Vocabulary Sunday

A rare marking found in some horses, it is also called marbling, catbacked, or giraffe. The horse will have white along the spine, usually starting as a small patch or patches, then the white will increase as the horse ages, spreading out into connected, squiggly lines. Some horses will have large, beautifully patterned backs from this marking-- it really resebles lace or the coloration of a giraffe. Most people who have a horse with this rare marking do not know it is a marking but mistake it for a form of scarring; they think incorrectly the horse had an allergic reaction to something, had some sort of injury, etc.

(Singular Lamina). Laminae are the soft tissues inside the hoof. There are two types of laminae, sensitive (located between the bone and hoof horn) and insensitive (outer layer of laminae).

Is a bruising or inflammation of the laminae of the hoof (from hormonal imbalance, stress on the hoof, toxic chemicals that enter the hoof, etc.). If left untreated, it can develop into founder.

A long rope with a noose on one end, used for roping cattle or horses. Comes from Spanish "La Reata", meaning "the rope".

Partial paralysis of the horse's larynx, which can cause the horse to 'roar', or make a whistling/roaring sound as the horse breaths. It can make it difficult for the horse to breath, especially when being worked hard. It is also called "roaring". It may be hereditary in some horses and seems to affect very large horses (17 hands +) most often. Surgery can correct laryngeal hemiplegia.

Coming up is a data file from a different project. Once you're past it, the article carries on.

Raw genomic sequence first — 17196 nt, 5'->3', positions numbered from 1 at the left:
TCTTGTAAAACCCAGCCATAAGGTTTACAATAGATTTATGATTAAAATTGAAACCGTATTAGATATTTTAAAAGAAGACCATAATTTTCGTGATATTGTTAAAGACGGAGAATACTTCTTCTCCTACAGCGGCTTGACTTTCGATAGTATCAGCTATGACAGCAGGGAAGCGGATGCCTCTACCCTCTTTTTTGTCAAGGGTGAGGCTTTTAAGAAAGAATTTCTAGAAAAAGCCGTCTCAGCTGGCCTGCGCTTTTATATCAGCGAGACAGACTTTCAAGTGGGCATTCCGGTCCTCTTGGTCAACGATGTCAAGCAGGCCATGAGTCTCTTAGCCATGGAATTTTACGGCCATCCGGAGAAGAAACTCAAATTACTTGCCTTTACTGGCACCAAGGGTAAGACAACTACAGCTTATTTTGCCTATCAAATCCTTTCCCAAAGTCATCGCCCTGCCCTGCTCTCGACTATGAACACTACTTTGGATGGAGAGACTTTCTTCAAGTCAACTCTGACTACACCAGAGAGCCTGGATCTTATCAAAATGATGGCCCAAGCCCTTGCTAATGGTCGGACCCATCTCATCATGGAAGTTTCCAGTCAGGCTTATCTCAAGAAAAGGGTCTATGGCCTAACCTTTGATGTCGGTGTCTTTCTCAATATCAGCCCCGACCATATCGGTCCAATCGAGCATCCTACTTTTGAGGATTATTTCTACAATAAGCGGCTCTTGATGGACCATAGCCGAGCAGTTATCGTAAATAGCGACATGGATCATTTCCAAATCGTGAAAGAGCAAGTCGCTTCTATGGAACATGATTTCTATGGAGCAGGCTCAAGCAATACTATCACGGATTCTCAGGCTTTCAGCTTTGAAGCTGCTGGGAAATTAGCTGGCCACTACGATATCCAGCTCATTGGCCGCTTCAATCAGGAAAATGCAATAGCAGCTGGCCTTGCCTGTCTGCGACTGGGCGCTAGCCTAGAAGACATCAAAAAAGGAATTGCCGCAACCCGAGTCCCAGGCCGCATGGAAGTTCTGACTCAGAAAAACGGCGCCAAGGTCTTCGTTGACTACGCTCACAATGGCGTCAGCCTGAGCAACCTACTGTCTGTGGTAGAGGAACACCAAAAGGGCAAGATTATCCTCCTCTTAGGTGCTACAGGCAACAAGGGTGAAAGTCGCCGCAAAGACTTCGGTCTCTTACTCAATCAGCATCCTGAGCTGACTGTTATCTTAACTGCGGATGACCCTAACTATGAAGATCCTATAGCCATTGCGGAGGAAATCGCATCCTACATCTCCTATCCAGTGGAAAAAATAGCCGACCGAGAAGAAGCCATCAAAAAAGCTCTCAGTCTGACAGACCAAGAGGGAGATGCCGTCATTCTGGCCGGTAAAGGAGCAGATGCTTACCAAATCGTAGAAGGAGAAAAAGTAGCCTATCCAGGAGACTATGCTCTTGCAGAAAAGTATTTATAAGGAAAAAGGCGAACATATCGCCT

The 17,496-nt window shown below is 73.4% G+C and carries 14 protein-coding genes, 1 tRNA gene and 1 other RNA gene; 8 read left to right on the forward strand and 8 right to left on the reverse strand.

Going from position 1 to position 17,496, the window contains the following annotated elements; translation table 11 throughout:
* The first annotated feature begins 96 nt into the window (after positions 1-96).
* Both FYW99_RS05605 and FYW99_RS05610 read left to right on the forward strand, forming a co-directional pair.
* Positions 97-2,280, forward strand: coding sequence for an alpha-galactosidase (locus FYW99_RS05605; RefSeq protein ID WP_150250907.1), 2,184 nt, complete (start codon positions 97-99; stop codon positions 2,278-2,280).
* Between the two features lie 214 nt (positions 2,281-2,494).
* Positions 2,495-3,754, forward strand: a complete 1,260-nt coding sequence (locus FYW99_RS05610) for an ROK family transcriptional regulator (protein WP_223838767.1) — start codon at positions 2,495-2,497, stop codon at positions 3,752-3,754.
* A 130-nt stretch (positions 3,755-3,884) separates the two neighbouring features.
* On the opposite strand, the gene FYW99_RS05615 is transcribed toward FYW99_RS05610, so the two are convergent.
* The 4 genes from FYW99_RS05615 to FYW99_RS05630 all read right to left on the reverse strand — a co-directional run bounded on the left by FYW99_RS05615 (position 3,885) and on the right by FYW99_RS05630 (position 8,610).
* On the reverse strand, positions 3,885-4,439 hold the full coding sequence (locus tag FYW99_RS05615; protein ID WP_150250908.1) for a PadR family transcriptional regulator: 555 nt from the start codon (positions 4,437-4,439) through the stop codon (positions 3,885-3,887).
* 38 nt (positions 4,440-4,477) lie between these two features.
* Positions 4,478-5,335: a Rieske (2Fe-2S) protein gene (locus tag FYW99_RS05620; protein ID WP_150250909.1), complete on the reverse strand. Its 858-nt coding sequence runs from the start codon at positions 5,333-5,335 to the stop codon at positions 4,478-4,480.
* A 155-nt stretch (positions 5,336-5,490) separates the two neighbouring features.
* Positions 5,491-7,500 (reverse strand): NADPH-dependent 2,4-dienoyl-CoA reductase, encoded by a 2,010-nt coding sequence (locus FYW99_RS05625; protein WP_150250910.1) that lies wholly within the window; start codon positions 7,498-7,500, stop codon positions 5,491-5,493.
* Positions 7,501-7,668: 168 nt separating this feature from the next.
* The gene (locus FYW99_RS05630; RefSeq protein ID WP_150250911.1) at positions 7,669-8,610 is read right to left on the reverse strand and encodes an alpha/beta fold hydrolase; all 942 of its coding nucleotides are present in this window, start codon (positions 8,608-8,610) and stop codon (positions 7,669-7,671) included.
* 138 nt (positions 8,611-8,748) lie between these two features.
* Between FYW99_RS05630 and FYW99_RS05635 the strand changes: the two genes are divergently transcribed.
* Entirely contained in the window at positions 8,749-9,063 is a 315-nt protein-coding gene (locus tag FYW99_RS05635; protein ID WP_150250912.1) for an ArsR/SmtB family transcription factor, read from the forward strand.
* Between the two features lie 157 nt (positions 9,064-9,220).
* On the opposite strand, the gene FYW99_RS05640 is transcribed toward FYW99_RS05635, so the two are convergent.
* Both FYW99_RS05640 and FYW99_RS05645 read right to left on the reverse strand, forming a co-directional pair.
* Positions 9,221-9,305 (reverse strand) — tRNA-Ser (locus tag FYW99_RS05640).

When loping (cantering), a horse is either on the right or left lead. When going to the right, the horse should be on the right lead, meaning his right front leg will land on the ground ahead of his left. When going to the left, the horse should be on the left lead. Most horses will pick up the correct lead because it feels most natural and keeps them balanced. It is harder for a horse to lope on the wrong lead.

An eye disease which causes a cloudy/milkey look and inflammation of the eye. Also called periodic opthalmia, or uveitis.


Rambling Woods said...

Jack..if I am ever able to go and ride a horse, I will have some of the vocabulary necessary and some other really good info...

New Rambling Woods Site

Rising Rainbow said...

I have a mare(the mother of my twins) with this marking you are speaking about. I always thought it was a scar since it didn't really develope until she was about 4. Now you have me curious and I'm going to have to do some research on this.


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